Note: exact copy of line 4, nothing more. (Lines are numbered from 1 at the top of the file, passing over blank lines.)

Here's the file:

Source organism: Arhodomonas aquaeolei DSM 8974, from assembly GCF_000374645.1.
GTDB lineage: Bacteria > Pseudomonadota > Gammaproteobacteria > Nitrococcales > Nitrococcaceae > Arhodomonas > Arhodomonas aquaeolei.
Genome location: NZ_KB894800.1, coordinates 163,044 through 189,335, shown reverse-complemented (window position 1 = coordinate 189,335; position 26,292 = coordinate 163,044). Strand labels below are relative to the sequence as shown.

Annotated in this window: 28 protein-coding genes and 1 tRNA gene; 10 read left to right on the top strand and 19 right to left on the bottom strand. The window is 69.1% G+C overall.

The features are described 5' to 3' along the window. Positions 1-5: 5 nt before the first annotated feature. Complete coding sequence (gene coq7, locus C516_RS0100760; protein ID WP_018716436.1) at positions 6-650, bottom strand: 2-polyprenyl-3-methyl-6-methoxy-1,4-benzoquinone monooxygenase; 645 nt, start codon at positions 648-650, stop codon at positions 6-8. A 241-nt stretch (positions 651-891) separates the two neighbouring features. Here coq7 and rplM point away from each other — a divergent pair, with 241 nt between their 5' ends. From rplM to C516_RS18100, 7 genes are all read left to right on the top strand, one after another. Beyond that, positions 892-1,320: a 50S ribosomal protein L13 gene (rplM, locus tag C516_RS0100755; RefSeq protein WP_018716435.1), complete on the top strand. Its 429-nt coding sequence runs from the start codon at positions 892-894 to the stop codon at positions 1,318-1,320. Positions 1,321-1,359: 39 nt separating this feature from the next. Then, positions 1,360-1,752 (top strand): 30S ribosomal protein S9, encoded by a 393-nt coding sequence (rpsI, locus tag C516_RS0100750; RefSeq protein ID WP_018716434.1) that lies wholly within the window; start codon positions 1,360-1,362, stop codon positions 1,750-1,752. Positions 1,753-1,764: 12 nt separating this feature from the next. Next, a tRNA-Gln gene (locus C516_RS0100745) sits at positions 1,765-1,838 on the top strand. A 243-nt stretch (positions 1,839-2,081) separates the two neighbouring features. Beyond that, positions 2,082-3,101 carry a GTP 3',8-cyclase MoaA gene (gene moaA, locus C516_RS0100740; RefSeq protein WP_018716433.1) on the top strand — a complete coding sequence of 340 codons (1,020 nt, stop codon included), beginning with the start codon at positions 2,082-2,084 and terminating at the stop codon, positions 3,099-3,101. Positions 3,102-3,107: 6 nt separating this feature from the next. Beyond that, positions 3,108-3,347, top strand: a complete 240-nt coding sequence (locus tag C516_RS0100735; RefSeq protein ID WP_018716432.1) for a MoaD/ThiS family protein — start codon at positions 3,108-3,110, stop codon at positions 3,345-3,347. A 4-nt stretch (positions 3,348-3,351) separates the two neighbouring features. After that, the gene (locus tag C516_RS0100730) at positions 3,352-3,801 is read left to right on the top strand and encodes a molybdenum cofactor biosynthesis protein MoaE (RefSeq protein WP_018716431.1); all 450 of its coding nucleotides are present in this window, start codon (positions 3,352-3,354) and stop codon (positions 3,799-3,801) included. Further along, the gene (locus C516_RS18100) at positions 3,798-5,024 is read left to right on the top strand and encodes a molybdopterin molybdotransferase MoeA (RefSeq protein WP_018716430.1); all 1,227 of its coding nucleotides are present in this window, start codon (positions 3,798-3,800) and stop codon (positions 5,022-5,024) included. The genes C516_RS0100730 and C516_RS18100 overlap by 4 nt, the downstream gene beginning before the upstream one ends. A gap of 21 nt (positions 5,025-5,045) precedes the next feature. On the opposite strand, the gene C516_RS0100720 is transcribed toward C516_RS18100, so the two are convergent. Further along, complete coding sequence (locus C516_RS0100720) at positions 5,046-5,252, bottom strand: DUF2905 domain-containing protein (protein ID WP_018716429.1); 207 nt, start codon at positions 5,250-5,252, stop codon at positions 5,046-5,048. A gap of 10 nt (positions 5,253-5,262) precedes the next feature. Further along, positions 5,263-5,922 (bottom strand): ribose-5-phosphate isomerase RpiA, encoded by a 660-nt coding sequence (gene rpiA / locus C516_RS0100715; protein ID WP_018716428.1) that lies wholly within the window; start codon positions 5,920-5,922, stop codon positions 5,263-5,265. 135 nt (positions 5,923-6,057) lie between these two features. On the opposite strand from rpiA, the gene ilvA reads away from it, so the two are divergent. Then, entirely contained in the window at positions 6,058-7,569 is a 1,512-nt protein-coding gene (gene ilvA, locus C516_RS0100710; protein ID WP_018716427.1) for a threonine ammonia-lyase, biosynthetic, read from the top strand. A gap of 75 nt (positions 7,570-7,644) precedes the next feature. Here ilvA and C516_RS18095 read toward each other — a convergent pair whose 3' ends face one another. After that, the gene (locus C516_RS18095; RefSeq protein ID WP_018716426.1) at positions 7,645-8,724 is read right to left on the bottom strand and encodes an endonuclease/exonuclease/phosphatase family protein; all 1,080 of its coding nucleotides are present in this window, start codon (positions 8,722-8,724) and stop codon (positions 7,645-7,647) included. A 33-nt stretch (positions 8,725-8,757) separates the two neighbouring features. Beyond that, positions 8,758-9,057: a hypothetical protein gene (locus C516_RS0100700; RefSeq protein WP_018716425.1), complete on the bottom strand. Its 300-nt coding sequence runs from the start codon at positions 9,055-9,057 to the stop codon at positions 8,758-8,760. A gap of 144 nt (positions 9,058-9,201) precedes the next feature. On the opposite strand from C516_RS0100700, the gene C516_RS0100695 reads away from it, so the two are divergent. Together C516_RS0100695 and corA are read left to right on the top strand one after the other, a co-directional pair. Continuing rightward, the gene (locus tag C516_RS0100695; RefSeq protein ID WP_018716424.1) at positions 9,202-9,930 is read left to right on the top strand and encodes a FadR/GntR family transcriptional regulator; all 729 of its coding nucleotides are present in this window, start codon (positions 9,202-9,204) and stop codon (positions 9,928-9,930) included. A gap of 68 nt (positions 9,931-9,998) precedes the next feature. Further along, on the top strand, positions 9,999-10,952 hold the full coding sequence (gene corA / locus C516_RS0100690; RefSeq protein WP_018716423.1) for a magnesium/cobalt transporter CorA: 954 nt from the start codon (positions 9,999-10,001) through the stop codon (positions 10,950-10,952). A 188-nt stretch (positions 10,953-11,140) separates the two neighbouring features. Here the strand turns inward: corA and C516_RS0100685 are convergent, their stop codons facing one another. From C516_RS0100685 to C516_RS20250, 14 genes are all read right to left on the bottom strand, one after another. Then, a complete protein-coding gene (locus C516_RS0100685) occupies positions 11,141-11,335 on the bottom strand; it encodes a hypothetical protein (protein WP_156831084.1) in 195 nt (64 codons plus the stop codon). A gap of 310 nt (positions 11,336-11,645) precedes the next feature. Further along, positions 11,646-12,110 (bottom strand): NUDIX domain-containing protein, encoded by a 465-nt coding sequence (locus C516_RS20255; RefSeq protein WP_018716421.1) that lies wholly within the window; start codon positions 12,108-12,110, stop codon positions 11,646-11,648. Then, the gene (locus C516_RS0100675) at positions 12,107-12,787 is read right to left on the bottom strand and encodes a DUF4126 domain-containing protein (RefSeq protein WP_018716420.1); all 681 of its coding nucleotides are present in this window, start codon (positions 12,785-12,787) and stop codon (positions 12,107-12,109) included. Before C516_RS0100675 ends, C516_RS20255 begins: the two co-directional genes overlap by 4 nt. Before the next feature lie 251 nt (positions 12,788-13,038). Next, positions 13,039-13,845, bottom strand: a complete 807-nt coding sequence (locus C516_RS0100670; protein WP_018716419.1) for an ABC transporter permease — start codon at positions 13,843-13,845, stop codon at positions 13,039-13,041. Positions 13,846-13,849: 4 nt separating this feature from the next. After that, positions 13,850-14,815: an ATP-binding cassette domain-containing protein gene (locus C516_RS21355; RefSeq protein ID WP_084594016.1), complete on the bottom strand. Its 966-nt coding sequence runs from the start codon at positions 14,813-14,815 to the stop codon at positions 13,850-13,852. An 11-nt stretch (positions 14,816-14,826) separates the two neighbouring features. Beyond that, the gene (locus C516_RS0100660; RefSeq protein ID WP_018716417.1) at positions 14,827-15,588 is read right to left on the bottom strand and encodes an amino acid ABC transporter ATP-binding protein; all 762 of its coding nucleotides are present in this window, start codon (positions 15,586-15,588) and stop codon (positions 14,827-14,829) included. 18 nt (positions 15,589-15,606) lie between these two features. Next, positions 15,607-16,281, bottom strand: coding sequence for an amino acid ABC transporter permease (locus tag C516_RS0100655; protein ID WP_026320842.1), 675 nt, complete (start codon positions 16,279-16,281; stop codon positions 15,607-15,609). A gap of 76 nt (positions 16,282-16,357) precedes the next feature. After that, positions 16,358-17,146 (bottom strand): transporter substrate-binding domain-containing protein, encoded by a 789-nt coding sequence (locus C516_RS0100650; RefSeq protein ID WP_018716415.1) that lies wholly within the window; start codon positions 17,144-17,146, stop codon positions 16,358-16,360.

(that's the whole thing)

Annotated in this window: 28 protein-coding genes and 1 tRNA gene; 10 read left to right on the top strand and 19 right to left on the bottom strand. The window is 69.1% G+C overall.